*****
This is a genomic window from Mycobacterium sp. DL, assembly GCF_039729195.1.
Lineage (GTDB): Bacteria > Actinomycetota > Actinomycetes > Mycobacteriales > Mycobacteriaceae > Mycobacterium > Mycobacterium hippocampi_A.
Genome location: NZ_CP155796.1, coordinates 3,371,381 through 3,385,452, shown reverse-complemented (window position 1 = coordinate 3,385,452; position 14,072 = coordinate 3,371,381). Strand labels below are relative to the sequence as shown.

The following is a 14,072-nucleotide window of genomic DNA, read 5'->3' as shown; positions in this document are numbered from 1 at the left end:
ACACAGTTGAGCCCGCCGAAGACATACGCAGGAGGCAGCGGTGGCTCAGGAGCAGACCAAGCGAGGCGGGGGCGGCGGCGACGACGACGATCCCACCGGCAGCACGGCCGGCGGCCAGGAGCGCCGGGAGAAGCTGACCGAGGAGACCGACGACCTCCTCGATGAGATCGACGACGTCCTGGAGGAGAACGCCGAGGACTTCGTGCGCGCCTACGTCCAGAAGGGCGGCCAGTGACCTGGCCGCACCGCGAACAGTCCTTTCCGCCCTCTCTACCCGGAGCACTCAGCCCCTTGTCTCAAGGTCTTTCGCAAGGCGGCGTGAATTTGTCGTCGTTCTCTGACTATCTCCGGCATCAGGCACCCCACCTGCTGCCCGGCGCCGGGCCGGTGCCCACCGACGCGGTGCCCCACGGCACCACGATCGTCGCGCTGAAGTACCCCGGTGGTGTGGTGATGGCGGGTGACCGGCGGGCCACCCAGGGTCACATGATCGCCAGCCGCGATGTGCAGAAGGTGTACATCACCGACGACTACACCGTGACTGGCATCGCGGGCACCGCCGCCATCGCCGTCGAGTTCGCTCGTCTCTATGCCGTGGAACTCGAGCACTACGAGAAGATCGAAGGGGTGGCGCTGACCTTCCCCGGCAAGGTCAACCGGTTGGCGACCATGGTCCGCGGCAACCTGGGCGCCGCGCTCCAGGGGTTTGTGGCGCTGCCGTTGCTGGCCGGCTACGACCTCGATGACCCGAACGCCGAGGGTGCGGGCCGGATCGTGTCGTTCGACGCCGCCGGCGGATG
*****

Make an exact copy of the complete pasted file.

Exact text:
This is a genomic window from Mycobacterium sp. DL, assembly GCF_039729195.1.
Lineage (GTDB): Bacteria > Actinomycetota > Actinomycetes > Mycobacteriales > Mycobacteriaceae > Mycobacterium > Mycobacterium hippocampi_A.
Genome location: NZ_CP155796.1, coordinates 3,371,381 through 3,385,452, shown reverse-complemented (window position 1 = coordinate 3,385,452; position 14,072 = coordinate 3,371,381). Strand labels below are relative to the sequence as shown.

The following is a 14,072-nucleotide window of genomic DNA, read 5'->3' as shown; positions in this document are numbered from 1 at the left end:
ACACAGTTGAGCCCGCCGAAGACATACGCAGGAGGCAGCGGTGGCTCAGGAGCAGACCAAGCGAGGCGGGGGCGGCGGCGACGACGACGATCCCACCGGCAGCACGGCCGGCGGCCAGGAGCGCCGGGAGAAGCTGACCGAGGAGACCGACGACCTCCTCGATGAGATCGACGACGTCCTGGAGGAGAACGCCGAGGACTTCGTGCGCGCCTACGTCCAGAAGGGCGGCCAGTGACCTGGCCGCACCGCGAACAGTCCTTTCCGCCCTCTCTACCCGGAGCACTCAGCCCCTTGTCTCAAGGTCTTTCGCAAGGCGGCGTGAATTTGTCGTCGTTCTCTGACTATCTCCGGCATCAGGCACCCCACCTGCTGCCCGGCGCCGGGCCGGTGCCCACCGACGCGGTGCCCCACGGCACCACGATCGTCGCGCTGAAGTACCCCGGTGGTGTGGTGATGGCGGGTGACCGGCGGGCCACCCAGGGTCACATGATCGCCAGCCGCGATGTGCAGAAGGTGTACATCACCGACGACTACACCGTGACTGGCATCGCGGGCACCGCCGCCATCGCCGTCGAGTTCGCTCGTCTCTATGCCGTGGAACTCGAGCACTACGAGAAGATCGAAGGGGTGGCGCTGACCTTCCCCGGCAAGGTCAACCGGTTGGCGACCATGGTCCGCGGCAACCTGGGCGCCGCGCTCCAGGGGTTTGTGGCGCTGCCGTTGCTGGCCGGCTACGACCTCGATGACCCGAACGCCGAGGGTGCGGGCCGGATCGTGTCGTTCGACGCCGCCGGCGGATG